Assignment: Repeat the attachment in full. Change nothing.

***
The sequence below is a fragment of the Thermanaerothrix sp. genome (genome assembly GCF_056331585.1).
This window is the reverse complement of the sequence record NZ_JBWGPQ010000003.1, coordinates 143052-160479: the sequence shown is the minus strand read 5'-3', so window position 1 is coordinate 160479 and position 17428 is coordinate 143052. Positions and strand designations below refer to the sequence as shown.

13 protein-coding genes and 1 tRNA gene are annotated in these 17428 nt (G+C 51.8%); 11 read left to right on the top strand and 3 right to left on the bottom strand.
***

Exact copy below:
The sequence below is a fragment of the Thermanaerothrix sp. genome (genome assembly GCF_056331585.1).
This window is the reverse complement of the sequence record NZ_JBWGPQ010000003.1, coordinates 143052-160479: the sequence shown is the minus strand read 5'-3', so window position 1 is coordinate 160479 and position 17428 is coordinate 143052. Positions and strand designations below refer to the sequence as shown.

13 protein-coding genes and 1 tRNA gene are annotated in these 17428 nt (G+C 51.8%); 11 read left to right on the top strand and 3 right to left on the bottom strand.